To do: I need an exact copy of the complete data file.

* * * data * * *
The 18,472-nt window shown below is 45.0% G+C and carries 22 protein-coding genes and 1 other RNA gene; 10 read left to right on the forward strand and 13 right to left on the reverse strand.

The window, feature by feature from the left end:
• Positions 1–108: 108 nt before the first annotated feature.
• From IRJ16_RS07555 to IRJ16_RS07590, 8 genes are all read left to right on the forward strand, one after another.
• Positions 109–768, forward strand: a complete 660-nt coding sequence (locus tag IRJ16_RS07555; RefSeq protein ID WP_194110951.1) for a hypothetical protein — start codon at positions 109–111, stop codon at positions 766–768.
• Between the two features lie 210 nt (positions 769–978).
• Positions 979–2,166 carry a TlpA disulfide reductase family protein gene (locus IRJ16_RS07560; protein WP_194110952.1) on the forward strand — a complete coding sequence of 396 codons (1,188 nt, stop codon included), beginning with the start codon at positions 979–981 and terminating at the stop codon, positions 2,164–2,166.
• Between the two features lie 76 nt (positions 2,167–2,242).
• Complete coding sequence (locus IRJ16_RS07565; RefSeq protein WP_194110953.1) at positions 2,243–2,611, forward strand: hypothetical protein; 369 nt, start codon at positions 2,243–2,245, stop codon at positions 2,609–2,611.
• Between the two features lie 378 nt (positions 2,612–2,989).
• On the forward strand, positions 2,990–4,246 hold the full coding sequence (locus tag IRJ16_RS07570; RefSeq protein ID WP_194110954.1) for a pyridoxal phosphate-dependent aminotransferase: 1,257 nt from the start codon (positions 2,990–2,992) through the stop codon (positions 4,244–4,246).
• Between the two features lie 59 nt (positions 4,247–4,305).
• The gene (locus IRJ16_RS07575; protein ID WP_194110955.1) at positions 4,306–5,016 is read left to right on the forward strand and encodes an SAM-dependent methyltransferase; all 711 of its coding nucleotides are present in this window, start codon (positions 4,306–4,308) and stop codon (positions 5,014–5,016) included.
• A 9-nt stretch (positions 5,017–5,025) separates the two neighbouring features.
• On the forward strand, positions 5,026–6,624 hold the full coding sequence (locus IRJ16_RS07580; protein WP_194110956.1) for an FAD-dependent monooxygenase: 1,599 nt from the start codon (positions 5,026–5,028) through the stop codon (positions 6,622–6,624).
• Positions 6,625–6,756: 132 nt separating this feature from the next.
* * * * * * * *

The 18,472-nt window shown below is 45.0% G+C and carries 22 protein-coding genes and 1 other RNA gene; 10 read left to right on the forward strand and 13 right to left on the reverse strand.

The window, feature by feature from the left end:
• Positions 1–108: 108 nt before the first annotated feature.
• From IRJ16_RS07555 to IRJ16_RS07590, 8 genes are all read left to right on the forward strand, one after another.
• Positions 109–768, forward strand: a complete 660-nt coding sequence (locus tag IRJ16_RS07555; RefSeq protein ID WP_194110951.1) for a hypothetical protein — start codon at positions 109–111, stop codon at positions 766–768.
• Between the two features lie 210 nt (positions 769–978).
• Positions 979–2,166 carry a TlpA disulfide reductase family protein gene (locus IRJ16_RS07560; protein WP_194110952.1) on the forward strand — a complete coding sequence of 396 codons (1,188 nt, stop codon included), beginning with the start codon at positions 979–981 and terminating at the stop codon, positions 2,164–2,166.
• Between the two features lie 76 nt (positions 2,167–2,242).
• Complete coding sequence (locus IRJ16_RS07565; RefSeq protein WP_194110953.1) at positions 2,243–2,611, forward strand: hypothetical protein; 369 nt, start codon at positions 2,243–2,245, stop codon at positions 2,609–2,611.
• Between the two features lie 378 nt (positions 2,612–2,989).
• On the forward strand, positions 2,990–4,246 hold the full coding sequence (locus tag IRJ16_RS07570; RefSeq protein ID WP_194110954.1) for a pyridoxal phosphate-dependent aminotransferase: 1,257 nt from the start codon (positions 2,990–2,992) through the stop codon (positions 4,244–4,246).
• Between the two features lie 59 nt (positions 4,247–4,305).
• The gene (locus IRJ16_RS07575; protein ID WP_194110955.1) at positions 4,306–5,016 is read left to right on the forward strand and encodes an SAM-dependent methyltransferase; all 711 of its coding nucleotides are present in this window, start codon (positions 4,306–4,308) and stop codon (positions 5,014–5,016) included.
• A 9-nt stretch (positions 5,017–5,025) separates the two neighbouring features.
• On the forward strand, positions 5,026–6,624 hold the full coding sequence (locus IRJ16_RS07580; protein WP_194110956.1) for an FAD-dependent monooxygenase: 1,599 nt from the start codon (positions 5,026–5,028) through the stop codon (positions 6,622–6,624).
• Positions 6,625–6,756: 132 nt separating this feature from the next.